- Geography: Cross border M&A may be particularly impacted by ESG considerations such as carbon emission reduction commitments. Foreign companies with weak ESG track records are viewed as being less attractive to western companies. This is particularly illustrated by companies in Latin America. Despite this trend, research indicates that some high emitting companies have an interest in acquiring foreign assets subject to more relaxed ESG standards. They state that “Acquirers with high carbon emissions are more likely to choose foreign targets in poorer countries with fewer regulations protecting shareholders and weaker environmental controls. This is particularly true when the acquirer’s home country is wealthy and has strong shareholder protection.” This could be perceived as outsourcing own carbon risks to other areas of the world in an effort to circumvent high levels of domestic regulation and cost.
- Corporate Transparency: Availability and accuracy of data regarding the target company’s progress on their emissions reductions is important in general, but certainly in M&A. Greenwashing presents a risk that target companies are using reduction commitments as a means to generate goodwill – or just marketing – without follow through. Transparency and accurate data determine if carbon emission reduction commitments are an asset rather a potential liability. Unfortunately, these data characteristics are generally lacking at the moment. Therefore, extra due diligence by the buyer into target company climate claims and actions may be necessary.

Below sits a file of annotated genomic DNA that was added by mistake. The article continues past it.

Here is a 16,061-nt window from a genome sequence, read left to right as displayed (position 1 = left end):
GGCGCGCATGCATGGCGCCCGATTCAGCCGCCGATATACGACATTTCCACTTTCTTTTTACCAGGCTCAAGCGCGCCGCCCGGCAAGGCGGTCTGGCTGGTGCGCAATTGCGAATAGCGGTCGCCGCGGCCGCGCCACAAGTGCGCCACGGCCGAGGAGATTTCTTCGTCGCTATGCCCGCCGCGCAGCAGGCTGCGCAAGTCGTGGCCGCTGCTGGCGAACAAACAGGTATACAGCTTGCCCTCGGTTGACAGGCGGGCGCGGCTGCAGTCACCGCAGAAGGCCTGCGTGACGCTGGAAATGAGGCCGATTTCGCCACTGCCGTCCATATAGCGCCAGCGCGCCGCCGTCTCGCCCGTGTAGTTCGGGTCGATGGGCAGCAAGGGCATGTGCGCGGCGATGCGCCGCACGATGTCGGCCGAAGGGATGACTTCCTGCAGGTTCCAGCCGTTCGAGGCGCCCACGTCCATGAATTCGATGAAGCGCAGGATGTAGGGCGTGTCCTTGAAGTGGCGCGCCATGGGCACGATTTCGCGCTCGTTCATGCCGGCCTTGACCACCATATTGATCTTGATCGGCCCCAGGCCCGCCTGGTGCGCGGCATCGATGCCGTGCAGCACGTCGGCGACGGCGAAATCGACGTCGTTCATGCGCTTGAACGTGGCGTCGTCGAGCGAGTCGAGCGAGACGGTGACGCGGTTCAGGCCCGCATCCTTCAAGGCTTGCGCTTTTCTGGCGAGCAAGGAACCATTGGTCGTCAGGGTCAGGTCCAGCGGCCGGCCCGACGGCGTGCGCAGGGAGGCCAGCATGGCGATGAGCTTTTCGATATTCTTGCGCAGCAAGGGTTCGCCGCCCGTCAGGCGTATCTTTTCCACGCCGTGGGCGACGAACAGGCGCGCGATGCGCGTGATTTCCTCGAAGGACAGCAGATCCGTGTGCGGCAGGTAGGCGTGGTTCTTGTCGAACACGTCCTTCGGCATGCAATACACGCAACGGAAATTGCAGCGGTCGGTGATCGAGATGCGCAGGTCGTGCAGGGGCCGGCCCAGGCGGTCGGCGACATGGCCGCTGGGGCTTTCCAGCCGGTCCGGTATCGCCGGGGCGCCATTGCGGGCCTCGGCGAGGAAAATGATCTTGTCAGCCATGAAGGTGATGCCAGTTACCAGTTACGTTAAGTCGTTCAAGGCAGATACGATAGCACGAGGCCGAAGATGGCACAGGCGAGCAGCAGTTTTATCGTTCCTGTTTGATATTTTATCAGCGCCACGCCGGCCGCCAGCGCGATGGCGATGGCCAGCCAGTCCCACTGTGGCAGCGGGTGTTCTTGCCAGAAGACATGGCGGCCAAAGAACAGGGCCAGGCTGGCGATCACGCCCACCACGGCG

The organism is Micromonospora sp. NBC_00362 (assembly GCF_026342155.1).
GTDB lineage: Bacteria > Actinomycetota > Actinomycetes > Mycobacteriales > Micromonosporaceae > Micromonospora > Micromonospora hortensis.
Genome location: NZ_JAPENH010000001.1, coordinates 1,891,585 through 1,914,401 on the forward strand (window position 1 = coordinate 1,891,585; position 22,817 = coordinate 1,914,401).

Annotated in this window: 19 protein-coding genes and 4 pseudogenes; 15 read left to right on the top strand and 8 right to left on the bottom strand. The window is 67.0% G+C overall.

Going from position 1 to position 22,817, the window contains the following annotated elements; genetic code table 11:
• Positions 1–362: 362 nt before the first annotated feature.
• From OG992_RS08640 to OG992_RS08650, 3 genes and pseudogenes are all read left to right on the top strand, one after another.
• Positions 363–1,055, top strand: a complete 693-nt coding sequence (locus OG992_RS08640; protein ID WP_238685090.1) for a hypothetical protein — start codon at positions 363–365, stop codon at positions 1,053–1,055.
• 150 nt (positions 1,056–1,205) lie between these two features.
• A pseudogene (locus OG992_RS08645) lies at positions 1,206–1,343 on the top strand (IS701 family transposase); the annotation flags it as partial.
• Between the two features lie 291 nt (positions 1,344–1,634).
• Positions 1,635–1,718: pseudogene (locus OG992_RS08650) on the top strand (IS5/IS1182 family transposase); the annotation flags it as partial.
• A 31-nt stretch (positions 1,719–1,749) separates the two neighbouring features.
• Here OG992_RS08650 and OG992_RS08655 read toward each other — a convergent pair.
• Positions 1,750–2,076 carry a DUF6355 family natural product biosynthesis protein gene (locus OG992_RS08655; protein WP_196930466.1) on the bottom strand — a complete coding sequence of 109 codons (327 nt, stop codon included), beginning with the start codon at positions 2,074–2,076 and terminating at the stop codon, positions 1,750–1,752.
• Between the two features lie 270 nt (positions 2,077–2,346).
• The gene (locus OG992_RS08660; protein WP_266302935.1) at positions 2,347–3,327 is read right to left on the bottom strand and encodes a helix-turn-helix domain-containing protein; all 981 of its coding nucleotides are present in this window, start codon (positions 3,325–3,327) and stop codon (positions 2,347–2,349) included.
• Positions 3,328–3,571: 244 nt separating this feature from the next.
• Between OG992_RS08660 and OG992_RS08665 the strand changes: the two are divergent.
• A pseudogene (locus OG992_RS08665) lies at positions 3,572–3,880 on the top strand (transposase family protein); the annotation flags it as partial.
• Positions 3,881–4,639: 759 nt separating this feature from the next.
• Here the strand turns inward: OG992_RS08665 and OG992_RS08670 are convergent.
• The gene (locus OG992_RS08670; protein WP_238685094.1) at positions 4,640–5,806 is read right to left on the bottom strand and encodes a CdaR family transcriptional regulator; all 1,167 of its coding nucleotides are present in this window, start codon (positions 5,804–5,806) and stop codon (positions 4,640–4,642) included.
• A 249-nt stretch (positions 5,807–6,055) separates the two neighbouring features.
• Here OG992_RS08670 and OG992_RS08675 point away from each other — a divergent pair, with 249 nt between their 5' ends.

What This Means
There is no clear answer as to how emissions reductions targets affect M&A activity at the moment – the highly contextual nature of M&A leaves us at “it depends.” However, emissions reduction targets are an issue that stakeholders care more about by the day. Companies need to consider their own individual and sectorial factors. Neither climate commitments nor mergers and acquisitions are going away soon. Not long ago, Meredith blogged over on DealLawyers.com, “Whether your client or company is addressing ESG from the perspective of strategy or risk avoidance, clearly there are some ‘pain points’ associated with considering ESG factors in M&A strategy and execution.”